The Shearer’s Cook Part 2

June 28, 2009

A Roo hole in one of our fences - Kilcowera Station
A Roo hole in one of our fences – Kilcowera Station
 
 
  The cook also had to branch out a bit in the smoko department or the grumbling would start and the sandwiches would come back all pulled apart as the shearer’s checked them out for anything interesting….. just the odd bight out of them and the rest thrown back in the dish.  In contempt.  So I learned to make bacon and egg pies, sausage rolls, fancy savoury scones and pizzas.  You had to be careful not to give them too much of a good thing or they expected it all the time though. (Sound familiar girls?)
 

Wildflowers - Kilcowera Station - Outback Australia

 

I gradually weaned them on to stews by the cunning use of dumplings as allies. Then curries, but not too hot.  Matter of fact they liked a sweet curry with lots of sultanas, apples and chutney in it.  By the time they picked up their eating irons they mostly had splashed so much tomato sauce over their meal, they really wouldn’t have known what they were eating any way.  Tomato sauce seemed to go with everything. To my disgust.  

As my confidence grew in the kitchen I became cheeky.  One day I didn’t make gravy for the roast leg of mutton. “Where’s the gravy love?”  Asked the shearer, to which I innocently replied “ Oh tomato sauce will do you today”  He,he,he,he.  Black looks though.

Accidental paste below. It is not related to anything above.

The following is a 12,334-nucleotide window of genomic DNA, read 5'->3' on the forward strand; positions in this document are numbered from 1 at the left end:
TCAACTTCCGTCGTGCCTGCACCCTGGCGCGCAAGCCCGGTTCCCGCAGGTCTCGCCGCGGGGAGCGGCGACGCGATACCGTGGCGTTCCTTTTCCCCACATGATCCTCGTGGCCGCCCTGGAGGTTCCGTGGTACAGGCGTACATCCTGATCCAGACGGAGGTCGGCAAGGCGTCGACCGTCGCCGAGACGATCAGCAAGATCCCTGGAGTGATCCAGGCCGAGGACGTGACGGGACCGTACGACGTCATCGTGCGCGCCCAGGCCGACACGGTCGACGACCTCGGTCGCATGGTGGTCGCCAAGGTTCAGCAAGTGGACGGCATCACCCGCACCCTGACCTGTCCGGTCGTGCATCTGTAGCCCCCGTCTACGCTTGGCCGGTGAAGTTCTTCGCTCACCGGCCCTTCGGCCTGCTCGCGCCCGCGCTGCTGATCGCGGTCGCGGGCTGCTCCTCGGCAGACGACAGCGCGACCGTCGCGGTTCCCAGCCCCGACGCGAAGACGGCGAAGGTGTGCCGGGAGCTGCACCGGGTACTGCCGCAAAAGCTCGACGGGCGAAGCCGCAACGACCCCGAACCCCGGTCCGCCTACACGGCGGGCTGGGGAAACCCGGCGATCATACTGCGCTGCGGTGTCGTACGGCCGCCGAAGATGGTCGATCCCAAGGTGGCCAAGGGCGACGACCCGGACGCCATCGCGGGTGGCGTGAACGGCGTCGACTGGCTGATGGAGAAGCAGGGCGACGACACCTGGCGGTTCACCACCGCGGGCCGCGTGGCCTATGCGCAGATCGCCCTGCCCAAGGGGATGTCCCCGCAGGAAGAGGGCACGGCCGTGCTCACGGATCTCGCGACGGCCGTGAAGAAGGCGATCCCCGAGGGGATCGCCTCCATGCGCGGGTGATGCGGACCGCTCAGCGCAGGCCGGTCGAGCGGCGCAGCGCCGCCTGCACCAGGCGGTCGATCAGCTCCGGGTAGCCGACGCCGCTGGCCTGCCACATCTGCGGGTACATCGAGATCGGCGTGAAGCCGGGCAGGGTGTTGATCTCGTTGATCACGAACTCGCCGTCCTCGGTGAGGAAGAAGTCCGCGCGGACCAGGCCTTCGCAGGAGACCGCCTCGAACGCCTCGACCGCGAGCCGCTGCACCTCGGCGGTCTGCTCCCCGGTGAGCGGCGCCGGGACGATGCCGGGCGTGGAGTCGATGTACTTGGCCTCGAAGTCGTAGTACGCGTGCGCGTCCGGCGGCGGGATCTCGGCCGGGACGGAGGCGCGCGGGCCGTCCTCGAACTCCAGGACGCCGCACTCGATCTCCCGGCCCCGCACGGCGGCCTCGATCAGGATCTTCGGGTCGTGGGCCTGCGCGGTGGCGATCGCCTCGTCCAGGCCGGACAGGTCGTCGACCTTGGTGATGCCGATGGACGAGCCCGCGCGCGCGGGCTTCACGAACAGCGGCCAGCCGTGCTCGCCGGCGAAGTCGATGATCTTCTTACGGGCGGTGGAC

They were enjoying my meals I think, there was never much food left anyway so I decided to try the shanks that previously had been sneered at and given to the dogs.  Out came my trusty mutton cookbook and I whisked them up Thelma’s Lemony Shanks, served with mashed spud and carrots and peas.  After much initial grumbling and grizzling about eating the bloody dog food they ate it, tossed the plates on the kitchen table and marched out as per usual.  There was none left, the family said it was a nice meal so I figured I had a win up there.  

 Lamb shanks were on the menu, but I still had to get them to eat the flaps as they called them, this was the sheep’s ribs.  I would bone the flaps out and make mini roasts out of them or have them as spare ribs with honey and soy etc.  I even got rid of the sauce bottle occasionally by snatching it off the table and saying “You won’t need that it’s already seasoned ,you bastard!” to the offending party.  When in Rome……. 

They came around eventually when they realized I wasn’t trying to poison them and that the Cocky’s missus wasn’t short changing them by not providing enough food. And we were only going through a sheep a day instead of 2.  Much easier on my husband.  The dogs missed out a bit though.

Shearing Stands at Kilcowera Station - Outback Queensland

 

 
 
 
 
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